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Monday, 2 July 2012

Boat shopping in S. of France


By the colour of the sky in this picture you may just guess that this is not an English summer sky of 2012, and you'ld be right. We had travelled to Nimes, well actually Port Napolean, in the South of France to have a look at this boat. It was called Brimstone and at £22,000 sounded like it may just be our boat. She a ferro cement ketch, with a good pedigree and on the internet she quite appealed.
So we flew Ryan Air out of John Lennon airport for the knock down fair of £99 for us both, there and back. We booked into the Marina hotel, courtesy of David, the owner of Brimstone and arrived at about 11am last Friday the 22nd. June. 
Now we would have liked to be in and out of France, perhaps the next day but as luck would have it there were no return flights until Monday, which meant spending a full weekend in the South of France. Oh well things could be worse I suppose, it's just that right now money is, to say the least tight, but here we were in the South of France and we had left England with the prospect of a stormy and cold weekend of weather. So here we were in the 32 degrees of real summer and we were here to look at boats, one in particular, so we set about enjoying our weekend break.
David had driven down from his home near to Geneva and picked us at the airport at Nimes to drive us to see his boat. As head of security for the uk mission to the united nations we were looking for a James Bond look alike at the airport, that bit was a bit of a disappointment, although a telephone call he took on our way to the marina was interesting as he mentioned Gordon Brown and William Hague to the recipient on the other end of the call, we were impressed, lets hope the boat lives up to this, we thought.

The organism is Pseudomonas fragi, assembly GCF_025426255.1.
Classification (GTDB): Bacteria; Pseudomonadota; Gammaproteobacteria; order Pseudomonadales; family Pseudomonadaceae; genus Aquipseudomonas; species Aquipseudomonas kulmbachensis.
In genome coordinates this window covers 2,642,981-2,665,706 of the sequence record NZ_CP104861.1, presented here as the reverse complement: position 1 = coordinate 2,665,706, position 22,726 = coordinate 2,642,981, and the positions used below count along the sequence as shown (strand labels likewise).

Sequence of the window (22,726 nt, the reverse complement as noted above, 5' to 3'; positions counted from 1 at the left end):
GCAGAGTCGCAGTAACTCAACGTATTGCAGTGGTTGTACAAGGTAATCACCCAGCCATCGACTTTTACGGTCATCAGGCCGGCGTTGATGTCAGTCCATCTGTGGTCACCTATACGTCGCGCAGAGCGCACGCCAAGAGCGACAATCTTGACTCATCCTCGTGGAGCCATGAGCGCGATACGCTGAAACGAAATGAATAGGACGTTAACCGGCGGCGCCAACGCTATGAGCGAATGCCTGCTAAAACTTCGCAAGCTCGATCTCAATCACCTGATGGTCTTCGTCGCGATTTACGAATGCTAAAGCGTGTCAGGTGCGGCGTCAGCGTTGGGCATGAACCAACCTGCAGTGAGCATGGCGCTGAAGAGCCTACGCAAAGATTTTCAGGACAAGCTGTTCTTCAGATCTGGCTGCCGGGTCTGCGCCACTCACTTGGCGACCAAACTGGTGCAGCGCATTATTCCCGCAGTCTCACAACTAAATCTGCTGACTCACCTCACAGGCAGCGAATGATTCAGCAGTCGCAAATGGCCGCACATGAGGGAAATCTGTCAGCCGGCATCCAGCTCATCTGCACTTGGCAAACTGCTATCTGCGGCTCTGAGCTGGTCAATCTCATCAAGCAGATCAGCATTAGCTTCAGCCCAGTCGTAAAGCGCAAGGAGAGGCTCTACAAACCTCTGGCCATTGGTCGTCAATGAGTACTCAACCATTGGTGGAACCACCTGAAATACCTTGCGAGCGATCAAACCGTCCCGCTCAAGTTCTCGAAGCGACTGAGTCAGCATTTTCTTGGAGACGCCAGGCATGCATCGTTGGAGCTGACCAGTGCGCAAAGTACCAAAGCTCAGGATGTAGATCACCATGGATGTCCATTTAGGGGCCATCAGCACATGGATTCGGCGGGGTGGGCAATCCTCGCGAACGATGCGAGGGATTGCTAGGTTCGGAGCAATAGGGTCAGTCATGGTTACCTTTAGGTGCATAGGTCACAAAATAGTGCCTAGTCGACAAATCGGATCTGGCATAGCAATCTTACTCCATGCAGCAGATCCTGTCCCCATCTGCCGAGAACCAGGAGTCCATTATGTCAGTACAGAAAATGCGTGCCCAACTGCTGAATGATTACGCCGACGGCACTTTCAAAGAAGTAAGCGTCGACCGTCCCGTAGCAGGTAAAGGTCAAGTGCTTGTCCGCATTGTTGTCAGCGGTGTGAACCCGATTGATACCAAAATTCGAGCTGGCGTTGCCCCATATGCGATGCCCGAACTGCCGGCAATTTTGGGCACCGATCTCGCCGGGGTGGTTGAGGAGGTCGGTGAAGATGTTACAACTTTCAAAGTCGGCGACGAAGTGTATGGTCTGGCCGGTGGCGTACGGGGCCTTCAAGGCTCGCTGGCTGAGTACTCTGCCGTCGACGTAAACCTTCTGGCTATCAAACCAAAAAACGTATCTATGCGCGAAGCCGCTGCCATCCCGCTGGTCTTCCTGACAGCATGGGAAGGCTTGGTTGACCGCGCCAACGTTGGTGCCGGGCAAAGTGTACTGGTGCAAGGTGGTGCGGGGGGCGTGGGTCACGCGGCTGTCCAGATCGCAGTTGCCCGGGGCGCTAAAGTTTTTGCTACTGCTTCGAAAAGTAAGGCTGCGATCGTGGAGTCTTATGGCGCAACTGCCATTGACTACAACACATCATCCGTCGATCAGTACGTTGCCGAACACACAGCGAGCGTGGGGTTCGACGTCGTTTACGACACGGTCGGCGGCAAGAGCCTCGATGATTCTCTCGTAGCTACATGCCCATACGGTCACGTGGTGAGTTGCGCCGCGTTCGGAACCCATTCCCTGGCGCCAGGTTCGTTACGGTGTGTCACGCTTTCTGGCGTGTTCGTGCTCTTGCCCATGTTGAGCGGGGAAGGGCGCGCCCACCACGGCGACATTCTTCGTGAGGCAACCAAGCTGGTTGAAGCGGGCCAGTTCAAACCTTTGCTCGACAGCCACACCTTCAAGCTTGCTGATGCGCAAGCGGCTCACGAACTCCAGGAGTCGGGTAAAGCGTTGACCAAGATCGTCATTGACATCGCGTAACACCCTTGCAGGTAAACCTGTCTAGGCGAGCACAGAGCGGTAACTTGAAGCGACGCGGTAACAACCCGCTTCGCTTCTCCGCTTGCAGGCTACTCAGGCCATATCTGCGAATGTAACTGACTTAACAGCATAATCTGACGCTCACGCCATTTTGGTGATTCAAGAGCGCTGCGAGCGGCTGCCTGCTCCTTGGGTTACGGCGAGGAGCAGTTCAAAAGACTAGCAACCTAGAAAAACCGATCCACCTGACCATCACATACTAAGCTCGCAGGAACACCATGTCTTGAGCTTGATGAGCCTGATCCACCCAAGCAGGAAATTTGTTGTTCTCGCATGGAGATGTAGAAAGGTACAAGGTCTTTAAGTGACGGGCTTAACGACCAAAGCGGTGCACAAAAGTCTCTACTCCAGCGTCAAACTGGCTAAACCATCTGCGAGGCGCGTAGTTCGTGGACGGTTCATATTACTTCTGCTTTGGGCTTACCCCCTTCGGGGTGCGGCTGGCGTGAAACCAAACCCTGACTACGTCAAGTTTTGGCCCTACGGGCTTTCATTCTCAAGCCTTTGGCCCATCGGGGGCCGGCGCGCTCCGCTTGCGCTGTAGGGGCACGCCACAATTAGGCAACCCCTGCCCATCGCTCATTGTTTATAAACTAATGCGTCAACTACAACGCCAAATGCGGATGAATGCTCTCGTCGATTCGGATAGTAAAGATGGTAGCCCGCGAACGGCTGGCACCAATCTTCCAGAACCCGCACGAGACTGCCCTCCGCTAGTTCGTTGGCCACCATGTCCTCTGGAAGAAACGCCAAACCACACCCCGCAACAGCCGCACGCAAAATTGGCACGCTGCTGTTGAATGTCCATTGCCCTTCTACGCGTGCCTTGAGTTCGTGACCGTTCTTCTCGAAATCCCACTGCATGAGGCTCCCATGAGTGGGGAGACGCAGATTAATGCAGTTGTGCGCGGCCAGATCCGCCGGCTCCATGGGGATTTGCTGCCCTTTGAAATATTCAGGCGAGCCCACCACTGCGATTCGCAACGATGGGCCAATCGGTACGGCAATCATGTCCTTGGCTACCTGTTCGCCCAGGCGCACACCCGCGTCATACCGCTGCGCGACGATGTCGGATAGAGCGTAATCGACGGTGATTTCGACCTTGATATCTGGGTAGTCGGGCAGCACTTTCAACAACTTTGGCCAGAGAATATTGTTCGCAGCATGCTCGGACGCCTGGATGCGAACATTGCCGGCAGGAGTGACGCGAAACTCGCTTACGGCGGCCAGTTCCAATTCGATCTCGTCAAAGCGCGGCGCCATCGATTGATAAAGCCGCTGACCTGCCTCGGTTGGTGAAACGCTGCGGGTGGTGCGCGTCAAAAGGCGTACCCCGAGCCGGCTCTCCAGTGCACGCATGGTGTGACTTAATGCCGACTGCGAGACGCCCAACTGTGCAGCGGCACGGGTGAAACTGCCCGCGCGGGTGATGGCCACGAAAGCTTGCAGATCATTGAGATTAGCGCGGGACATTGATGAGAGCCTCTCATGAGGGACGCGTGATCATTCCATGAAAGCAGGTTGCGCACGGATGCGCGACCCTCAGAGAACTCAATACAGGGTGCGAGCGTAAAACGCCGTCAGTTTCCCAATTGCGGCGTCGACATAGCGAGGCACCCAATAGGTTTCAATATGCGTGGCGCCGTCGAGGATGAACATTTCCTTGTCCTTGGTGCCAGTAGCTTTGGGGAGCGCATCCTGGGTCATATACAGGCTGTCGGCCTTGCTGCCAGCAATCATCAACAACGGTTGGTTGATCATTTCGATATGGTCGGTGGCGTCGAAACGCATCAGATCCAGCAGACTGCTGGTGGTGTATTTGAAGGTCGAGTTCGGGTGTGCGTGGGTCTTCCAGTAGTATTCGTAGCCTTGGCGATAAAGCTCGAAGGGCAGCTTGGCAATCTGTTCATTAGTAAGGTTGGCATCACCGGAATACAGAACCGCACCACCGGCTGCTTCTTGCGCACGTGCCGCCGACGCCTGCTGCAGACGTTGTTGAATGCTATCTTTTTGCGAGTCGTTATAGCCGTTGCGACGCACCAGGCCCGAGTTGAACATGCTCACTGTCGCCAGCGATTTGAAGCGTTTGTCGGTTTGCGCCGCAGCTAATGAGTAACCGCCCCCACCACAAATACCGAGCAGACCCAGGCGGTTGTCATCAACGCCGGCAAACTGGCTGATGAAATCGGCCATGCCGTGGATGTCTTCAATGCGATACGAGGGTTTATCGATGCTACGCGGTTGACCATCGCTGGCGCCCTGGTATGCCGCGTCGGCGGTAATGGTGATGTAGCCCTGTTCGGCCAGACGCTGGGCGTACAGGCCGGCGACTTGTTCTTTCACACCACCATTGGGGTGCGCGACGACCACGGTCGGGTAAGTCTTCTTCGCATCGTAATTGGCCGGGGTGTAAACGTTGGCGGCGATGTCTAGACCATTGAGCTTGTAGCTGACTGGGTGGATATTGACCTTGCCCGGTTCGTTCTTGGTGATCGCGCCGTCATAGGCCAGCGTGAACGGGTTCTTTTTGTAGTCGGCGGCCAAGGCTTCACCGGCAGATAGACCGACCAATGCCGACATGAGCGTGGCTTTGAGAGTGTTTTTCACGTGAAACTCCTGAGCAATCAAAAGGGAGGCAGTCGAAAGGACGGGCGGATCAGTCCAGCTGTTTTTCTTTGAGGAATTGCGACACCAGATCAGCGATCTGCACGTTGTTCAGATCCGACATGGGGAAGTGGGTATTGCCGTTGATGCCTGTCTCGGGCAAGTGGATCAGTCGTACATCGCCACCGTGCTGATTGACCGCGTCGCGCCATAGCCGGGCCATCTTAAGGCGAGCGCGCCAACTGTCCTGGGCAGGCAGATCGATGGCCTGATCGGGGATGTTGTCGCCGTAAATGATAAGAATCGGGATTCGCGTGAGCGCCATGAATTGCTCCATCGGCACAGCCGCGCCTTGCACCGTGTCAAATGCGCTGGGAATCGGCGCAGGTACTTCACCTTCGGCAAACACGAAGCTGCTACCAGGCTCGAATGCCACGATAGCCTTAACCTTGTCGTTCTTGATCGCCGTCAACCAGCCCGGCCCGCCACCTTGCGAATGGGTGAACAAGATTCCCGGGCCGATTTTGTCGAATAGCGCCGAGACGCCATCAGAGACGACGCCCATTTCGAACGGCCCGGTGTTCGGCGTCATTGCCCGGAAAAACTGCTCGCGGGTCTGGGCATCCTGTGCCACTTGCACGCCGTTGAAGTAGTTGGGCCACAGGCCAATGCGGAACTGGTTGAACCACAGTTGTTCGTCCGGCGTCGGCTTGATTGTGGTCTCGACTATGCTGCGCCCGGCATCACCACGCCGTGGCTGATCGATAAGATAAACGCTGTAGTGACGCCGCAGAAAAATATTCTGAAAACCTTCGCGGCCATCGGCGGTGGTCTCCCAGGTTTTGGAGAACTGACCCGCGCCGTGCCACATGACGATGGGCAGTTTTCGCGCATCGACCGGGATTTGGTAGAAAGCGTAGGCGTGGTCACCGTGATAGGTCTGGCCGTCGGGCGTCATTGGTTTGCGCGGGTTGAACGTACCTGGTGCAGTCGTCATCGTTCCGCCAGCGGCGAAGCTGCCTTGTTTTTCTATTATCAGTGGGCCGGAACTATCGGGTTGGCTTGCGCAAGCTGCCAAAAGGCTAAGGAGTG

The boat was splattered with bird shit, and a sad and deflated rib lay abandoned on the deck. She was not exactly well presented, but we wanted to like Brimstone so we tried to see beyond these cosmetic failings.  Down below the disappointment stated with the Galley which was very restricted by the homemade engine housing that doubled as steps to the cockpit. The heads were very small, no shower, and bit by bit we grew to know this  was not our boat, even at the bargain price she was being offered at. We had really wanted to like her, especially having travelled all this way, but it was not to be.
We arranged to have a look at anther couple of boats on sale by Ancasta the next day, after telling David that we weren't going to buy his boat. 
On browsing the yard our eyes fell upon a lovely looking vessel that turned out to be a 35ft Halsburg Rassy on sale fo 47,000 Euros, a bit outside our budget but worth a look, we could always make an offer. This one turned out to be a beautiful boat with many newly replaced bits of kit on board. Her only odd bit for us was her hydraulic steering from a centre cockpit, but apart from this she was a fine boat and had we had the where with all we may have made an offer there and then.
Next day we met up with Francis, the boss at Ancasta, a very grumpy an unpleasent man, we were told who showed us round a Westerly Riviera. He wasn't too grumpy, maybe because it was early in the morning and he hadn't got into his stride yet. The boat was interesting though, and made us reconsider looking at Westerlys', but this one was over priced. So we left the Port Napoleon marina and headed for Nimes by bus and train for a weekend in the sun, and a little sightseeing.
Still looking for that illusive boat.